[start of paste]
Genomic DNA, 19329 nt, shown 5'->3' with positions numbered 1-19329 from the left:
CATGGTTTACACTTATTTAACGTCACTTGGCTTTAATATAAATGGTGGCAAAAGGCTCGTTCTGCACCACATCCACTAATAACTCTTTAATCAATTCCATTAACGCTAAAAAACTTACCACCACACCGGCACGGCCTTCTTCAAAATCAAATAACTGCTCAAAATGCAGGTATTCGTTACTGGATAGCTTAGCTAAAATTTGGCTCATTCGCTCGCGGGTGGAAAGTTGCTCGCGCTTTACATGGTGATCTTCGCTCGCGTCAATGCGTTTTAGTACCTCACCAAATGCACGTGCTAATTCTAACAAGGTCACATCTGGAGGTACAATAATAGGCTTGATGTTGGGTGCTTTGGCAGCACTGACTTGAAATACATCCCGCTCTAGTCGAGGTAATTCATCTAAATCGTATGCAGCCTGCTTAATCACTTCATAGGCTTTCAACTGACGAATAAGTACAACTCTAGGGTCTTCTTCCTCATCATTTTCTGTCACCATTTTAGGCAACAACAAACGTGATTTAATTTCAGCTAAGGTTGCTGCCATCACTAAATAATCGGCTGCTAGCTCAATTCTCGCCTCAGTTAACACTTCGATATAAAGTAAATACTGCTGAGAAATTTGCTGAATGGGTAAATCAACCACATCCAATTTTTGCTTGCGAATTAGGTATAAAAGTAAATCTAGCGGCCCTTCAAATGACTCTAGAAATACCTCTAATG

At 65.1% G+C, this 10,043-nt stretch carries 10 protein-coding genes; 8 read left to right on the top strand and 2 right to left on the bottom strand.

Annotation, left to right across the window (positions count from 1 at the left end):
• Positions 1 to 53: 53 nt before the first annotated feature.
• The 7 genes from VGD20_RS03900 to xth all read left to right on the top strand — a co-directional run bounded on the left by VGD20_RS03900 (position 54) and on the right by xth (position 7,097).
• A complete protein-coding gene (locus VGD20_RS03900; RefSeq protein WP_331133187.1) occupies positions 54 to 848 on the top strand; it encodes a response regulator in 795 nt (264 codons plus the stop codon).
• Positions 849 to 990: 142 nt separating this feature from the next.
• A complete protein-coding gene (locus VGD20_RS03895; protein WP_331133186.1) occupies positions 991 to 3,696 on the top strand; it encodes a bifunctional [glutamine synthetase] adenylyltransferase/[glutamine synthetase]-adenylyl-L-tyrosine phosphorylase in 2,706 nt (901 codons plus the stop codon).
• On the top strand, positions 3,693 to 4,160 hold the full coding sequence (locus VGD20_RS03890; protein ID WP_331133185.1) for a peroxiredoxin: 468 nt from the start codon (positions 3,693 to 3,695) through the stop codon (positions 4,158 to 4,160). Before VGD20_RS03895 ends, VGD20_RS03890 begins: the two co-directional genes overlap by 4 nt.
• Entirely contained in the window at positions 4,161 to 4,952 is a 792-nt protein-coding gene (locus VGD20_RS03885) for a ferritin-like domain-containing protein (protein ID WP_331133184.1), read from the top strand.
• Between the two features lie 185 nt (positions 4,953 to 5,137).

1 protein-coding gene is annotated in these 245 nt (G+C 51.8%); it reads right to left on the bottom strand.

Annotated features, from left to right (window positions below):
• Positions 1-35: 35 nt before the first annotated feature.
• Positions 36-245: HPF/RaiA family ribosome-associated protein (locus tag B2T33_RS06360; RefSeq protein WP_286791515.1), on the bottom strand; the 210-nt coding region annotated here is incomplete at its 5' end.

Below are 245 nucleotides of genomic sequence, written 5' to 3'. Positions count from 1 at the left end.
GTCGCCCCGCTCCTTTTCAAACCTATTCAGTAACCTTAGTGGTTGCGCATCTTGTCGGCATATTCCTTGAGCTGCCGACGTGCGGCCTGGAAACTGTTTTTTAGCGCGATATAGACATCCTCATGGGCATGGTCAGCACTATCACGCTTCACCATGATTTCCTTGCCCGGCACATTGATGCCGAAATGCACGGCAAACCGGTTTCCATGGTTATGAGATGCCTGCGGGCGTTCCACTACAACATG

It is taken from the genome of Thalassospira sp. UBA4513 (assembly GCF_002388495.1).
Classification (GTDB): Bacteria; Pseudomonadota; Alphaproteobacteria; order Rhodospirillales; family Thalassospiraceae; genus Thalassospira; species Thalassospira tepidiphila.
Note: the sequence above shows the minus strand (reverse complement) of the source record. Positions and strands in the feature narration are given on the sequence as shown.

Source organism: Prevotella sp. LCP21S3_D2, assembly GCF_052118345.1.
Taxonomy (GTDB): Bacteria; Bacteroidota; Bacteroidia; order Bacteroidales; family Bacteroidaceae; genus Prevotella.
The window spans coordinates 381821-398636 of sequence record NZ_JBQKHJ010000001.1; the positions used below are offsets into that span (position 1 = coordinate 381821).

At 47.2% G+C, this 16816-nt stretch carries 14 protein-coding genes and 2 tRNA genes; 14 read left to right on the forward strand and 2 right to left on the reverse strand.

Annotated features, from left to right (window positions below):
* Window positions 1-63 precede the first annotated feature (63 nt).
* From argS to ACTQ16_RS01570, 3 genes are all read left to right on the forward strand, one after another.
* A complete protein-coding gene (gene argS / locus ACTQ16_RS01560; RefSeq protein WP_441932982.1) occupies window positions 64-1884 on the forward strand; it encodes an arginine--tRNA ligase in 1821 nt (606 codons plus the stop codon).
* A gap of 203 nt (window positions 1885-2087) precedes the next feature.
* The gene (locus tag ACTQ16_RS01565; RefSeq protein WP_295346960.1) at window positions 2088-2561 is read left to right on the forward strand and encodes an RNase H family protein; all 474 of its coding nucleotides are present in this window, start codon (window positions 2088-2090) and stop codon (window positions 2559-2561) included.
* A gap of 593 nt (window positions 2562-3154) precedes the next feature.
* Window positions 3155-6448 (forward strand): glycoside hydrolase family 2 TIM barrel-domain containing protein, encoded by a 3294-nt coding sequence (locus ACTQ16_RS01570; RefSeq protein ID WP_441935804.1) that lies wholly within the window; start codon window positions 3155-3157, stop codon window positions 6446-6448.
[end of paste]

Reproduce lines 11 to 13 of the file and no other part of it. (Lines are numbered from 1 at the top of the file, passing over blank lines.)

• Entirely contained in the window at positions 4,161 to 4,952 is a 792-nt protein-coding gene (locus VGD20_RS03885) for a ferritin-like domain-containing protein (protein ID WP_331133184.1), read from the top strand.
• Between the two features lie 185 nt (positions 4,953 to 5,137).

1 protein-coding gene is annotated in these 245 nt (G+C 51.8%); it reads right to left on the bottom strand.